Anna Leask

Anna Leask is senior police reporter for the New Zealand Herald.

Police out to keep holiday tragedy free

Patrols will be on roads in force targeting drinkers, speedsters to prevent a repeat of last year's total.

This accident at an intersection on State Highway 1 near Paraparaumu claimed the lives of Stephanie Fox, 18, and her stepfather, Lance Reilly, 39. Photo / Mark Mitchell
This accident at an intersection on State Highway 1 near Paraparaumu claimed the lives of Stephanie Fox, 18, and her stepfather, Lance Reilly, 39. Photo / Mark Mitchell

The present road toll is more than 10 per cent higher than the same time last year - and police are determined to stop it rising any further over the holiday period.

By yesterday afternoon, 298 people had been killed on New Zealand roads. Of those 172 were drivers or motorcycle riders, 80 passengers, 32 pedestrians, and eight were cyclists.

On the same date last year, the road toll was at 268.

Road crash trends had been going down for most of 2012, police say, but as the end of the year approached the toll started to rise.

Eighteen people died over the 2011-12 holiday period. This year's runs from 4pm on Christmas Eve to 6am on January 3. And those in charge of road policing intend cracking down on drivers to ensure there's no repeat of last year's carnage.

"We can't just sit by as countless families have their Christmas and perhaps the rest of their lives ruined by a needless and senseless traffic crash," said Assistant Commissioner Dave Cliff, who is overseeing national road policing.

Police would be out in force over the holidays, breath-testing as many drivers as possible and making sure motorists stuck to the road rules.

"The responsibility for this is literally in the hands of each and every road user. For those that flout the rules, police will be out on the roads to remind them," said national road policing manager Superintendent Carey Griffiths.

"We know the majority of drivers stick to the speed limit, drive to the conditions, wear their safety belts, never drive drunk and are courteous, considerate and safe. Holiday driving requires extra care and attention. At this time of year, perhaps more than any other, drivers can't afford to become complacent for their own, and other people's, safety on the roads."

Police would take a particularly hard line on drink-driving over the holidays. "The consequences of drinking and driving can make for a tragic holiday season for many families. This is what we want to avoid if we possibly can," said Mr Griffiths.

"Police will be out in force in all parts of the country, and will prosecute every driver caught under the influence of alcohol or drugs."

Mr Cliff said police aimed to "make a difference between life and death on New Zealand roads". For every 100 alcohol or drug-impaired driver killed in a crash, there were 54 passengers and 27 sober road users that died with them.

"This is just not good enough and we cannot sit by and let it happen."

"We all know alcohol has a massive effect on the road toll and these holidays we'll be focusing on getting drunk drivers off our roads. The driving public can expect to get breath-tested often and on any road - urban or rural."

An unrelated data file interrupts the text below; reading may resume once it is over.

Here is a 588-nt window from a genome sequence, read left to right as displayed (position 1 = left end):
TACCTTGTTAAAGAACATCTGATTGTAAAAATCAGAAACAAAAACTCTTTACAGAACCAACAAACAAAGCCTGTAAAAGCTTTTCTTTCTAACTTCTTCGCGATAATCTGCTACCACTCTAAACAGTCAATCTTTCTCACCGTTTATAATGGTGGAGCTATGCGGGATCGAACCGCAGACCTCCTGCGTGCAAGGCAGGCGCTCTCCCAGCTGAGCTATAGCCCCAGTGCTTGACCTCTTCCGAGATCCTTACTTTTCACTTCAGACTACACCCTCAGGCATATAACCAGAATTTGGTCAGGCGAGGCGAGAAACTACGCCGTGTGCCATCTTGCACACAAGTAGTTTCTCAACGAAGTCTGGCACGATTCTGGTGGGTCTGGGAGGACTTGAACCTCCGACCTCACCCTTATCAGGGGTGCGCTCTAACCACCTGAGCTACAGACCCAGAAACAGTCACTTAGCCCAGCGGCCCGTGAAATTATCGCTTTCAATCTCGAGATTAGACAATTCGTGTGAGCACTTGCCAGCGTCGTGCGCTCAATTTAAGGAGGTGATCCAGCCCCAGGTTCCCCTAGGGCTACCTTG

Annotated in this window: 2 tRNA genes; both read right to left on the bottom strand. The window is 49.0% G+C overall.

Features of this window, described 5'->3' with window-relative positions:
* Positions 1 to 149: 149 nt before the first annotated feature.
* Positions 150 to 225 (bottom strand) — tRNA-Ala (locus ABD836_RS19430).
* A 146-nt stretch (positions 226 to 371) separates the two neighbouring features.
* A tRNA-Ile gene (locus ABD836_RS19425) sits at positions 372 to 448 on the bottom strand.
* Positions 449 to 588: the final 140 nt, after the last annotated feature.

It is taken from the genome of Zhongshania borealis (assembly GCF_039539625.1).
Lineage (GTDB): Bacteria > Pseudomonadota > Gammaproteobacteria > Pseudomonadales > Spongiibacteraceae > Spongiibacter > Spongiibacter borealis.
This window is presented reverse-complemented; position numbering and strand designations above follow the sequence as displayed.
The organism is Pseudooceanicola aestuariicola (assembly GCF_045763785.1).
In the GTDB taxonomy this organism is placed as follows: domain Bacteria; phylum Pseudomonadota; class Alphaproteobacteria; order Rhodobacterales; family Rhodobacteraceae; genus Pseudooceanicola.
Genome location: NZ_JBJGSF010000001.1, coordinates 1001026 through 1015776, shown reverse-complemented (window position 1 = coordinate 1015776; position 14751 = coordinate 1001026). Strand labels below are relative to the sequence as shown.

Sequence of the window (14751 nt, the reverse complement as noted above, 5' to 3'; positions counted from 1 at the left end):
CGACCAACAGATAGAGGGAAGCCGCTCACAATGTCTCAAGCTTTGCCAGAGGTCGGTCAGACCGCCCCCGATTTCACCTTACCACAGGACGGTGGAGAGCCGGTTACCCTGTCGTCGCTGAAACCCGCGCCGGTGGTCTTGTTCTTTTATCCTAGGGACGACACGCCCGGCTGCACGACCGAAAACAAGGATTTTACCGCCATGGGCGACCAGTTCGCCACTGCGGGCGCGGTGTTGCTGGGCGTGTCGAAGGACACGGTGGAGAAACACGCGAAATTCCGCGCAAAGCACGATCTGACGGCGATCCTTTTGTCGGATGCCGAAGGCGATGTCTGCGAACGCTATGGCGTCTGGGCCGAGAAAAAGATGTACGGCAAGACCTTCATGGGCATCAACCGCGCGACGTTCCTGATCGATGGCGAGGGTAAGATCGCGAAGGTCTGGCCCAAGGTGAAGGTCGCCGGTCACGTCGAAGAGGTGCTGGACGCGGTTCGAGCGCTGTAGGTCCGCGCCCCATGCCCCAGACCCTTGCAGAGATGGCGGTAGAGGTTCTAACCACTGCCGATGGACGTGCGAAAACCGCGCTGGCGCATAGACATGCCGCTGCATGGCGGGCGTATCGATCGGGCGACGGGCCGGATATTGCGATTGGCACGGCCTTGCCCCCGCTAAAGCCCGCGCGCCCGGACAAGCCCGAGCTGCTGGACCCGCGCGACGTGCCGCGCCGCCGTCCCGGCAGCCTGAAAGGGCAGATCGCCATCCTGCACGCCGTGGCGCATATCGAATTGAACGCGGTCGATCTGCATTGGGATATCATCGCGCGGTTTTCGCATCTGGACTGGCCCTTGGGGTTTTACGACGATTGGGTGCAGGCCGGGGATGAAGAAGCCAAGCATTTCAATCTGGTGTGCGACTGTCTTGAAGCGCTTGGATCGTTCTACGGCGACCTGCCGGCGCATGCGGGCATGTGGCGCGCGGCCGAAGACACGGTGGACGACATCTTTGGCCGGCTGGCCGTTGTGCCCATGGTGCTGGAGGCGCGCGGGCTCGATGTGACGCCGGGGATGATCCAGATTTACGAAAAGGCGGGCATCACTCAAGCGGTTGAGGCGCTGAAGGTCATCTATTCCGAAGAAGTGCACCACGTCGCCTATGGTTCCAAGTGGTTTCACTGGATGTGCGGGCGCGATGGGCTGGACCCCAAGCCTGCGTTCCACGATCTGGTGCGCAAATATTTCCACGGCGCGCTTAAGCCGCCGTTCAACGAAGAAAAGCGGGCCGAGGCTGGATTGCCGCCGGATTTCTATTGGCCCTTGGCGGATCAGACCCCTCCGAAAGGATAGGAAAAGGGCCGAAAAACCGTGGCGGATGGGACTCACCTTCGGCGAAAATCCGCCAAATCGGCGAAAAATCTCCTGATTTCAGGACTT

Officers would also be targeting the other four key factors that cause road crashes, deaths and injuries - speed, seatbelts, driver distraction and fatigue. As with all holiday periods, a lower speed tolerance would be in place over Christmas and New Year, meaning action would be taken against all drivers caught travelling 4km or more over the limit.


Survival guide

*Plan your trip - take plenty of breaks and share the driving.

*Be patient.

*Drive to the conditions - the speed limit is not a target.

*Ensure everyone is wearing a seatbelt or child restraint.

*Do not drive after drinking alcohol.

*Respect other road users, including cyclists and pedestrians.


Xmas break a time of grief

Christmas is supposed to be the happiest time of the year - but for the families of the 18 people killed on New Zealand roads in the 2011/12 holiday period the day will be a tragic anniversary.

The victims were aged between 13 and 85 and a mix of passengers, drivers and pedestrians. In some cases the dead were related to one another, or were friends.

The carnage began on Christmas Eve, when Daniel Mercer, 20, died when his car plunged into Christchurch's Avon River, Gareth Waller, 29, rolled his car into the Waihi River near Geraldine and Doris Strong, 78, collided with a truck in Waitara, Taranaki.

Three more people were killed on Christmas Day, starting with sisters Merepeka Morehu-Clark, 14, and Brooklyn Morehu-Clark, 13, in a high-speed collision near Tauranga. Later that day Jasmine Gray, 52, died after she was hit by a courier van while walking near Horotiu.

On December 27, Wellsford grandmother Anne Marchant, 85, was hit by a car while crossing the road, and Lower Hutt woman Carol Gibson, 70, died in a crash on the Desert Rd near Waiouru.

David Morris, 82, and German tourist Kerstin Fromert, 51, died on the 28th after a car and campervan collided near Haast, and Hayden Bailey, 21, collided with a lamppost and died in Christchurch on December 29.

A crash at an intersection on State Highway 1 near Paraparaumu claimed the lives of Stephanie Fox, 18, and her stepfather Lance Reilly, 39.

On New Year's Eve Blenheim men Gary Benseman, 22, and Brian Cooper, 23, were killed when their car hit a power pole and burst into flames.

On New Year's Day a 22-year-old pedestrian was struck by a truck and killed near Auckland Airport, and Viv White, 59, died in a crash near Masterton. A German tourist was the 18th and final victim before the official holiday road-toll period ended, when the van she was in collided with a ute near Hunterville.

- NZ Herald

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